Mr T Venables (a juror): is it usual to have a mast in the boat? – No, not usually, we just put it up to glide back from the bridge. I told the little fella we’d be like the boy with the horse; we’d walk there to ride back.
The Body Recovered
Mr Robert Squires, an aged townsmen, who recently celebrated his golden wedding, and who lives at Riversdale house in Church Street, said he heard of the accident while he was at tea, and took a boat hook to the scene of the accident, which was not far from the bottom of his garden. There were other people grappling, and he recovered the body after an hour and ½’s work, about 7 o’clock. The boy was quite dead, and he was recovered from the middle to a depth of between 10 and 20 feet.
A Plucky Rescue
Frederick Wagstaffe, the young man who rescued Mr Seymour, said he heard of the accident shortly after 5 o’clock near the Miners Inn, and when he got to the canal he saw Lucy Seymour clinging to the boat. He went into the water and brought her to the side.
The Coroner: Did you go in for the boy? – No, I didn’t know where to look for him.
Mr E Bullock: You went to rescue the girl pure and simple? – Yes.
Robert Edwin Prior, 21 Dolcliff Rd, Mexborough, a voluntary witness, said he saw the accident from the Toll bar Bridge. He was remarking to his companion, “Look at that boat, it will be over,” when it actually did capsize.
He went to the canal bank, and found Mr Woffinden, who had been trying to get the young girl out, struggling in the water and crying, “Lord help me; I’m done.” He rescued Mr Woffinden from the water, and then went into the assistance of the younger girl, while the young man Wagstaffe went into the assistance of Miss Seymour. She was clinging to the boat and crying “Save me,” he shouted, “Hold fast, you are all right,” and while they (he and Wagstaffe) were getting Mr Seymour out, Mr Woffinden recovered somewhat and said, “Let me get my leg off. I can swim; I will fetch them out,” he took off his leg, and went in again, when he had gone five or 6 yards he said, “I’m done,” and his hands went down. Somebody said, “Bob, get hold of him on ill drown; and he accordingly again rescued Mr Woffinden. Wagstaffe had got Miss Seymour across, and witness assisted to get onto the path. He saw nothing of the body.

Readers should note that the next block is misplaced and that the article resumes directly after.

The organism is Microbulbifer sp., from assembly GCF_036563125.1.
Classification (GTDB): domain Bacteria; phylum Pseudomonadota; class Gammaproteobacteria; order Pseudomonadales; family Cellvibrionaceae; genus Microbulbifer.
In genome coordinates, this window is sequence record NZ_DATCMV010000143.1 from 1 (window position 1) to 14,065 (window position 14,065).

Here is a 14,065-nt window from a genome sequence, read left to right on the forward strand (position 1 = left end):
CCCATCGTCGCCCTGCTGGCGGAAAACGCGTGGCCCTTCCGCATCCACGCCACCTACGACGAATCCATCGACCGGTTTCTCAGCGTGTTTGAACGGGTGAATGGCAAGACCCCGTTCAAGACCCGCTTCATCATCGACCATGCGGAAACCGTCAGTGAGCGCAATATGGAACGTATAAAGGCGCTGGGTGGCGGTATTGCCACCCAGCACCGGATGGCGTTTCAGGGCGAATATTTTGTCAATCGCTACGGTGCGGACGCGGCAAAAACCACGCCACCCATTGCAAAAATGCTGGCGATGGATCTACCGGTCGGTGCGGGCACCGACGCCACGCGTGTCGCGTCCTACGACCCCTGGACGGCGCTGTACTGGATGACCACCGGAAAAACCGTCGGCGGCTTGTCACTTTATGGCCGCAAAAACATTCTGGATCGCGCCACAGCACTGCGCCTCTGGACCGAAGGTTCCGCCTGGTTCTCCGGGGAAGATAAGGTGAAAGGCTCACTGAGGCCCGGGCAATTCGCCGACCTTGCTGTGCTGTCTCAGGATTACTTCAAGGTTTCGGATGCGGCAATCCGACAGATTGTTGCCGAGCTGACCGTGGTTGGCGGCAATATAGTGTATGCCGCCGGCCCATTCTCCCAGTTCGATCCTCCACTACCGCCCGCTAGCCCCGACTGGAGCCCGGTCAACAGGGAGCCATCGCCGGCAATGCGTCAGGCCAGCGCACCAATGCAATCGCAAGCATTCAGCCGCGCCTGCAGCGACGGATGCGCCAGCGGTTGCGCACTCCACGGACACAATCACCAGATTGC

The Story Repudiated
The Coroner: Mr Woffinden, you don’t dispute anything of what this witness says?
Mr Woffinden: He is talking at random sir.
The Coroner: He is certainly talking a lot.
Mr Woffinden (to Prior): How far did you go in the water – Up to my neck.
Did you swim at all? – Yes.
Can you swim? – Yes
Why didn’t you leave me on the bank side and go and attend to Miss Seymour? Didn’t I say, “Let me alone; I want to go for the boy?” – Yes.
Mr Woffinden: Man, you want to study what you’re talking about. You have come here with a fairytale as long as a week.
The Coroner: I don’t think it is necessary to call further evidence that the death of Harold Seymour. You will only get a lot of unnecessary detail.
The Coroner, proceeding, said the cause of the accident was quite clear. It was mainly due to the fact that Mr Woffinden and an artificial leg, which slipped when he was moving about in the boat. He was standing up in the boat at the time, which they would agree was not a prudent thing to do, particularly if one adds an artificial leg that was liable to slip.
However, they had heard Mr Woffinden assure them of his long experience with boats, and the statement that the leg had never failed him in this way before. He was quite sure that Mr Woffinden was sorry as anyone could be for what had happened. (Hear, hear.) It was a mercy that there were no more lives lost. He had no doubt the witness Prior was there and did what he could. It was not necessary to reconcile his evidence that Mr Woffinden.
A verdict of “Accidentally drowned” was returned.